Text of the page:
Explore the ways in which recording studios and live concerts transformed rock music of the mid to late 1960s, considering the music of the Beatles, Jimi Hendrix, and the Grateful Dead.

In the studio, music was increasingly subject to technological innovations rendering the recorded work as unique, not just a reproduction of what musicians would play live. Festivals such as Monterey Pop and Woodstock brought unprecedented scale to the production of live rock, while smaller venues like the Fillmore in San Francisco made concerts into events oriented more toward listening than dancing—a mark of changing values in the culture of the time.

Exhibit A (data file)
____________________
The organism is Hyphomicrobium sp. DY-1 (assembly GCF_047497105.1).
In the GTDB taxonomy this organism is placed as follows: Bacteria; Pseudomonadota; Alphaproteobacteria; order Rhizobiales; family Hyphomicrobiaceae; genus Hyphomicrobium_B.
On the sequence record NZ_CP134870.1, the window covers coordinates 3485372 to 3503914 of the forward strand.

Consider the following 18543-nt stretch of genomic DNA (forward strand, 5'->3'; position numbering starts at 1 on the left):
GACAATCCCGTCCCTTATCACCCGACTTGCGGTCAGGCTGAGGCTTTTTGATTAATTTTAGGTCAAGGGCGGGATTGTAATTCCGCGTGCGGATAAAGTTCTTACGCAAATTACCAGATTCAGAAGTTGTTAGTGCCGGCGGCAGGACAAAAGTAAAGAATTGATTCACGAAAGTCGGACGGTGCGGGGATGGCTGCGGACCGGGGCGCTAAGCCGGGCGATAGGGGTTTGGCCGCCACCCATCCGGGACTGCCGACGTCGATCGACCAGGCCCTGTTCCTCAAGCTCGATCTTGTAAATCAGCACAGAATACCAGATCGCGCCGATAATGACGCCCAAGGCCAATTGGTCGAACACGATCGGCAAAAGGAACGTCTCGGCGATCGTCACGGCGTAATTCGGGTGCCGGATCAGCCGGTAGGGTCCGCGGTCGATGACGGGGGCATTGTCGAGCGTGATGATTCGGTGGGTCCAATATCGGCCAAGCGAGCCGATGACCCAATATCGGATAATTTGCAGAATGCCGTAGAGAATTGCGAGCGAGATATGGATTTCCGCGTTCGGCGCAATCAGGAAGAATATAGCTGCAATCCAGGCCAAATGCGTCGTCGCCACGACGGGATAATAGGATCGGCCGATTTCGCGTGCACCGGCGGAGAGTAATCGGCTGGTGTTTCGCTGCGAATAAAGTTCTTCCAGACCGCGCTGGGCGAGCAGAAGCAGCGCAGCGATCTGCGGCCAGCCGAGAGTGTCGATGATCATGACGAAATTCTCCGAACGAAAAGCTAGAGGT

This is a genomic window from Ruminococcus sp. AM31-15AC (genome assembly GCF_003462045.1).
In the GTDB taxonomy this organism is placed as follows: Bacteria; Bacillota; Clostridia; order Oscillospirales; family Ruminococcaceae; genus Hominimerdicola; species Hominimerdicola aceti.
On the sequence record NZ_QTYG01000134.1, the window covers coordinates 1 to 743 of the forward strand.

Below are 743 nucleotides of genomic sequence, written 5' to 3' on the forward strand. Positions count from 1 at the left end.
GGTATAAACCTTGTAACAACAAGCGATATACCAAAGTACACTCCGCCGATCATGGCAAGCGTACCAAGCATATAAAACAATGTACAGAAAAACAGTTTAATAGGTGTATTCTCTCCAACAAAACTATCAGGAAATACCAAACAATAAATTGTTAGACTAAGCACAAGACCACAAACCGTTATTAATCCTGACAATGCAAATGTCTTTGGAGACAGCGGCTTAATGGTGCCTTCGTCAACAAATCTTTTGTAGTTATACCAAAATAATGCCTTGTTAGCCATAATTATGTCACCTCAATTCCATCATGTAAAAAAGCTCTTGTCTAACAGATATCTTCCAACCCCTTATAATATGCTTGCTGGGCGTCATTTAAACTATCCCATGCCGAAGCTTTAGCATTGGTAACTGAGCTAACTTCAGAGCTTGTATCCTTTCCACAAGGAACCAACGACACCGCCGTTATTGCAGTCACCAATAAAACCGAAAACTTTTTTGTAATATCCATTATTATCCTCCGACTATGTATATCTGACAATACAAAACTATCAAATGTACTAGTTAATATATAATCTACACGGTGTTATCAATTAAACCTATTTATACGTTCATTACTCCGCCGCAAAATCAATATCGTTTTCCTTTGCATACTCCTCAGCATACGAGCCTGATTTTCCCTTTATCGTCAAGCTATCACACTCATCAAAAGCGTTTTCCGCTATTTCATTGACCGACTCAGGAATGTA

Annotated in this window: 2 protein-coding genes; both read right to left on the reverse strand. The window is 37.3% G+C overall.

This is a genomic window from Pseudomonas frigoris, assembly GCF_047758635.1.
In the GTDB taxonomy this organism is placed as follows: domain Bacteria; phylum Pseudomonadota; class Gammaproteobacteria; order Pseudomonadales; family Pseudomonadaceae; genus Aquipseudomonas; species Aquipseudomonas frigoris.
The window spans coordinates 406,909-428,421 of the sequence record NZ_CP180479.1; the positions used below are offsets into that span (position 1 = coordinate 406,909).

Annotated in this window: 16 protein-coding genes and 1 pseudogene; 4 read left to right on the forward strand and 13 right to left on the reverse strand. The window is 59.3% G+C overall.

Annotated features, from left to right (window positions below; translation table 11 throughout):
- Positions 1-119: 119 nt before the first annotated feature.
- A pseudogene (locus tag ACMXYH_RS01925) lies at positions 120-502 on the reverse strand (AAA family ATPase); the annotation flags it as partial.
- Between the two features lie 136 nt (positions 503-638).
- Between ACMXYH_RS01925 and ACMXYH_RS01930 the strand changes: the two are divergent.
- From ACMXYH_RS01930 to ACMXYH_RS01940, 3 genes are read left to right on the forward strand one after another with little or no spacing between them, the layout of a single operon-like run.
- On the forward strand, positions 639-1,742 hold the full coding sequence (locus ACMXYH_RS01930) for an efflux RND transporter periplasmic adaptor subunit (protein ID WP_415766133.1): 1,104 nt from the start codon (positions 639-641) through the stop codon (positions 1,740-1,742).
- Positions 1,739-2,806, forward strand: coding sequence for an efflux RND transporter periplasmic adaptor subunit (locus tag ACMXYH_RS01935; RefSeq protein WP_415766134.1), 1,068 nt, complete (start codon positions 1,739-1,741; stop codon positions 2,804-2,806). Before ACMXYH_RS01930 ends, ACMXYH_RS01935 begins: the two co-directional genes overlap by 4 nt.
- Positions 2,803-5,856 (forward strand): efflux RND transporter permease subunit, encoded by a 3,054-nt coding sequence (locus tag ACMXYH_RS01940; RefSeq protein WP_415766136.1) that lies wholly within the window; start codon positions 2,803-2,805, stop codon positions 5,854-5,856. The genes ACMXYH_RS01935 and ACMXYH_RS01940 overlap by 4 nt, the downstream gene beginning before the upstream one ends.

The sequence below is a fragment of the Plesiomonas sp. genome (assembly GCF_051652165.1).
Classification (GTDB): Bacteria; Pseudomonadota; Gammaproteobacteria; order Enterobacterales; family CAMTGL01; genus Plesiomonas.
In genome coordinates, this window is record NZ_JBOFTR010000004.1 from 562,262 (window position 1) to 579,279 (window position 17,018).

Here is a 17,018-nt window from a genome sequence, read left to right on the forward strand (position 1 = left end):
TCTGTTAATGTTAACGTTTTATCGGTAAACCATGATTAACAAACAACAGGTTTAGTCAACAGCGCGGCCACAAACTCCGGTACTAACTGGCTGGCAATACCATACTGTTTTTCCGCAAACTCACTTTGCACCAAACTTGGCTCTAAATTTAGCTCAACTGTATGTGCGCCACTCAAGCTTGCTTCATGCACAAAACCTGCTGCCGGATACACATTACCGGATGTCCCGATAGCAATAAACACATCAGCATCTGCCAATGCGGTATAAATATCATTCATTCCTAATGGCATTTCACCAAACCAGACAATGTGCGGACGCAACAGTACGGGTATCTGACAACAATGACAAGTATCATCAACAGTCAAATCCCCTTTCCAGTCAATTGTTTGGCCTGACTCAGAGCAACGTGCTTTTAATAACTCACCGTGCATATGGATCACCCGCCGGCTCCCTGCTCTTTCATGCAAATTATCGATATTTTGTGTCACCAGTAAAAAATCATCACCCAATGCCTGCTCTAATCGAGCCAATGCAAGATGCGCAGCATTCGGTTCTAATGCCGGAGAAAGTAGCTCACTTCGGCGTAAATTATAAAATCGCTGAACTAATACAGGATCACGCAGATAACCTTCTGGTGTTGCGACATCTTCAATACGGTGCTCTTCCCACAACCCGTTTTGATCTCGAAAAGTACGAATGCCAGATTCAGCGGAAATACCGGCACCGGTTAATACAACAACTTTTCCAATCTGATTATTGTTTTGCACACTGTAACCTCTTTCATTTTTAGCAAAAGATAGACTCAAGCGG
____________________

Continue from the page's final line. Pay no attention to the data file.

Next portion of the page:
Steve Waksman, Sylvia Dlugasch Bauman Professor of American Studies; professor of Music; chair of the Music Department, Smith College

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